Crude Oil (February)
Yesterday’s close: Settled at 72.84, down 4.09
Fundamentals: Crude Oil has struggled all week to find footing, and the situation deteriorated further today with fresh swing lows. Early in the week, we noted the wild card for commodities would be a strengthening U.S. Dollar. We highlighted the economic data in more detail in the S&P/NQ section, but JOLTs, ADP, and Initial Jobless Claims were all better than expected over the last 24 hours. The trio has lifted the U.S. Dollar Index out above Tuesday’s high and to a fresh three-week high at the onset of U.S. hours, ahead of tomorrow’s Nonfarm Payroll. While this provides a headwind, today’s weekly EIA inventory data will be front and center, ultimately dictating a stick save or not.
Today’s data is due at 10:00 am CT. Analysts estimate +1.154 mb Crude Oil, -0.486 mb Gasoline, and -0.396 mb Distillates. SPR and Exports will be crucial.
Technicals: Price action sliced through support from $74 down through 73.40 would help define the right shoulder of an inverse head and shoulders. Although such a bullish technical pattern is not completely negated, the overnight rebound and failure leave the complex in distress ahead of today’s EIA data. In other words, this is an ugly tail in a down market. The door is now open for a test into our next major three-star support at … Click here to get our (FULL) daily reports emailed to you!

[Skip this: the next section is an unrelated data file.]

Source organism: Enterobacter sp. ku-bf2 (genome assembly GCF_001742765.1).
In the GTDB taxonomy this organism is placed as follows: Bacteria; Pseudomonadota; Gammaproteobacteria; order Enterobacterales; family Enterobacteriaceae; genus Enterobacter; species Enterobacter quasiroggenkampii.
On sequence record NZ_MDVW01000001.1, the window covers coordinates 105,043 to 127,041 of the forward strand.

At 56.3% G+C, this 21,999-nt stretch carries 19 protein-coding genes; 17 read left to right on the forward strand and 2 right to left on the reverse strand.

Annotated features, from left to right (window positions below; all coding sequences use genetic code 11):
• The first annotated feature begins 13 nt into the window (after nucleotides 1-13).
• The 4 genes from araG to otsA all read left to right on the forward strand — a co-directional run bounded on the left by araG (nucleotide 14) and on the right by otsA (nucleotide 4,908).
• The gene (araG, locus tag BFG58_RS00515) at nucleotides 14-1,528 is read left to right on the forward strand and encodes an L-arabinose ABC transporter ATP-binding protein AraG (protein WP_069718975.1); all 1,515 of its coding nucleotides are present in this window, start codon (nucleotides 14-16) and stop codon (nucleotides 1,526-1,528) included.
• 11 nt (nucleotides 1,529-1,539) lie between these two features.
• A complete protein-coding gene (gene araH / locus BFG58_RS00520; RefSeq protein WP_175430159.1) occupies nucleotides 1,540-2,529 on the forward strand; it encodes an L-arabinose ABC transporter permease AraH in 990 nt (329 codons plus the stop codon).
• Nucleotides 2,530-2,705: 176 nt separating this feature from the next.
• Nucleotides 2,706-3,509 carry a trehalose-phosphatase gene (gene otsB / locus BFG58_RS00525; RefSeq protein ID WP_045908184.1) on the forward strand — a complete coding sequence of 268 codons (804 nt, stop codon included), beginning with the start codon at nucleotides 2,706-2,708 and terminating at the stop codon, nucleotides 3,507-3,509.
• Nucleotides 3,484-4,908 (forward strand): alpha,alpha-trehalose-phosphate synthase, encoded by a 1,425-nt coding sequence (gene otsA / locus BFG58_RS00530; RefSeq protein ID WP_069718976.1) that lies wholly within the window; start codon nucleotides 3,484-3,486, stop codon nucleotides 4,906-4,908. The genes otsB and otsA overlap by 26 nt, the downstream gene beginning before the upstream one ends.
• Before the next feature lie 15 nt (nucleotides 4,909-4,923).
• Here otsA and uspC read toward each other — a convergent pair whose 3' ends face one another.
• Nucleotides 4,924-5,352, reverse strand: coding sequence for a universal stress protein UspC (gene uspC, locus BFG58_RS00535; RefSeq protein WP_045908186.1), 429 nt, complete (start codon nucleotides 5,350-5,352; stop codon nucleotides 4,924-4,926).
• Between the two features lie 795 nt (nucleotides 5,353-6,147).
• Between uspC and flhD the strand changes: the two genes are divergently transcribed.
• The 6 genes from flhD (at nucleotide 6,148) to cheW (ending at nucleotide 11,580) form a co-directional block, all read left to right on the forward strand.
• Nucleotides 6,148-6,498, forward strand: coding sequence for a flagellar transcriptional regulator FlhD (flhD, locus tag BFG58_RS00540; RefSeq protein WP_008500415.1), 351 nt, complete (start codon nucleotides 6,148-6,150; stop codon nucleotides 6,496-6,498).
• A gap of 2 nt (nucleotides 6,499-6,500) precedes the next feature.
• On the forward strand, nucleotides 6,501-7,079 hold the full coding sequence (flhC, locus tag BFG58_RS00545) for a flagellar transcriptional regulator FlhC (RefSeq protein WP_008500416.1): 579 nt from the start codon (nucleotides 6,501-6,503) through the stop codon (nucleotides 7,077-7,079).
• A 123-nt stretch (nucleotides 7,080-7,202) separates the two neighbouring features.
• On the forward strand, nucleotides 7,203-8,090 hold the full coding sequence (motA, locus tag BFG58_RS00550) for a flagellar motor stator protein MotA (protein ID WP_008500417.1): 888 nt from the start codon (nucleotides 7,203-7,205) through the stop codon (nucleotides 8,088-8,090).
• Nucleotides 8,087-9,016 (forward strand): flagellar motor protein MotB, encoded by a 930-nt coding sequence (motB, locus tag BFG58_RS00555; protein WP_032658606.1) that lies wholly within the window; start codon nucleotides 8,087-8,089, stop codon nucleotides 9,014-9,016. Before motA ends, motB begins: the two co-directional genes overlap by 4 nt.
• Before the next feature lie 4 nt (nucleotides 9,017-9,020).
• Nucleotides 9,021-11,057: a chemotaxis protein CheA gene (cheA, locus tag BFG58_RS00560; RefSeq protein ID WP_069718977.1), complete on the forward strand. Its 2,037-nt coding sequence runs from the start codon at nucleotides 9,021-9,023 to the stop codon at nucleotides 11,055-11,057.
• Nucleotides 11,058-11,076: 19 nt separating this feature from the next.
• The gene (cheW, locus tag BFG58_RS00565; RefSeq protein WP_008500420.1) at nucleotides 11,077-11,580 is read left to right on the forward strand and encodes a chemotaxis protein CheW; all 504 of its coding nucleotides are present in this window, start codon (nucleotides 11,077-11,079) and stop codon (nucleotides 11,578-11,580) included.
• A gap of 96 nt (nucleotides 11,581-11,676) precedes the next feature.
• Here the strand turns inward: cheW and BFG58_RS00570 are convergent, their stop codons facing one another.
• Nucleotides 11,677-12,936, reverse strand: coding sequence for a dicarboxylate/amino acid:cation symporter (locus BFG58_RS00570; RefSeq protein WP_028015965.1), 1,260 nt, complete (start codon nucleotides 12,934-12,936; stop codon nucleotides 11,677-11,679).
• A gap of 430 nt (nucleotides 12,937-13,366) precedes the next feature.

Gold (February) / Silver (March)
Gold, yesterday’s close: Settled at 1859.0, up 12.9
Silver, yesterday’s close: Settled at 23.964, down 0.272
Fundamentals: The precious metals complex started the year with a bang but began showing signs of exhaustion yesterday when the Japanese Yen presented a headwind, falling precipitously. We highlighted this in the Midday Market Minute, but Gold held in very well through the release of the Fed Minutes. Silver incurred a more notable liquidation from longs as the session unfolded. However, neither was immune to the trio of strong jobs data. After JOLTs beat yesterday, ADP and Initial Jobless Claims did today. These are discussed in more detail in the S&P/NQ section, but with the U.S. Dollar firming ahead of tomorrow’s Nonfarm Payroll, it leaves the precious metals complex in a precarious place.
Technicals: We turned Neutral Tuesday morning, noting it prudent to capitalize on longs ahead of a big week. After trading to a fresh high of 1871.3 yesterday, Gold surrendered the 1848.5 mark this morning, the 50% retracement from the November low back to the March 2022 high. Silver failed to set a fresh high yesterday and reversed, settling below major three-star support, detailed below. There is tremendous support below here in Gold, and we would love to see an opportunity to buy against this rare major four-star support level at … Click here to get our (FULL) daily reports emailed to you!